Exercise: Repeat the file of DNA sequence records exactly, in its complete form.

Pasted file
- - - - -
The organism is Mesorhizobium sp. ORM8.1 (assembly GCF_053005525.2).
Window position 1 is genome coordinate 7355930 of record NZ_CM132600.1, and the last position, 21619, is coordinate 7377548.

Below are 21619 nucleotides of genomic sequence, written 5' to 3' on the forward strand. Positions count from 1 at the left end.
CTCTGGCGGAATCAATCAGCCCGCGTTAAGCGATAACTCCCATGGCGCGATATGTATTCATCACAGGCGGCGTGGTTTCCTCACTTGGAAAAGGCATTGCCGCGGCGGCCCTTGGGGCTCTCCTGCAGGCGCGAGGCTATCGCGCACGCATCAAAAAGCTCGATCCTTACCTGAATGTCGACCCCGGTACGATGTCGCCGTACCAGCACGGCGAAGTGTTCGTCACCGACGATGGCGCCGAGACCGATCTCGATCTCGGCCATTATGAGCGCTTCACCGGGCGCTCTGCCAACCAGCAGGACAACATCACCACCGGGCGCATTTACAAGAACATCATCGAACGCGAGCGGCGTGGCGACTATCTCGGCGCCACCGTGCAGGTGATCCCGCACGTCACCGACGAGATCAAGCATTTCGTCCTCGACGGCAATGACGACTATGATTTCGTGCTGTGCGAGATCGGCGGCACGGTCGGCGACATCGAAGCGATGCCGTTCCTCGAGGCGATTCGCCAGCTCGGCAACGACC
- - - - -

The organism is Mesorhizobium sp. ORM8.1 (assembly GCF_053005525.2).
Window position 1 is genome coordinate 7355930 of record NZ_CM132600.1, and the last position, 21619, is coordinate 7377548.

Below are 21619 nucleotides of genomic sequence, written 5' to 3' on the forward strand. Positions count from 1 at the left end.
CTCTGGCGGAATCAATCAGCCCGCGTTAAGCGATAACTCCCATGGCGCGATATGTATTCATCACAGGCGGCGTGGTTTCCTCACTTGGAAAAGGCATTGCCGCGGCGGCCCTTGGGGCTCTCCTGCAGGCGCGAGGCTATCGCGCACGCATCAAAAAGCTCGATCCTTACCTGAATGTCGACCCCGGTACGATGTCGCCGTACCAGCACGGCGAAGTGTTCGTCACCGACGATGGCGCCGAGACCGATCTCGATCTCGGCCATTATGAGCGCTTCACCGGGCGCTCTGCCAACCAGCAGGACAACATCACCACCGGGCGCATTTACAAGAACATCATCGAACGCGAGCGGCGTGGCGACTATCTCGGCGCCACCGTGCAGGTGATCCCGCACGTCACCGACGAGATCAAGCATTTCGTCCTCGACGGCAATGACGACTATGATTTCGTGCTGTGCGAGATCGGCGGCACGGTCGGCGACATCGAAGCGATGCCGTTCCTCGAGGCGATTCGCCAGCTCGGCAACGACC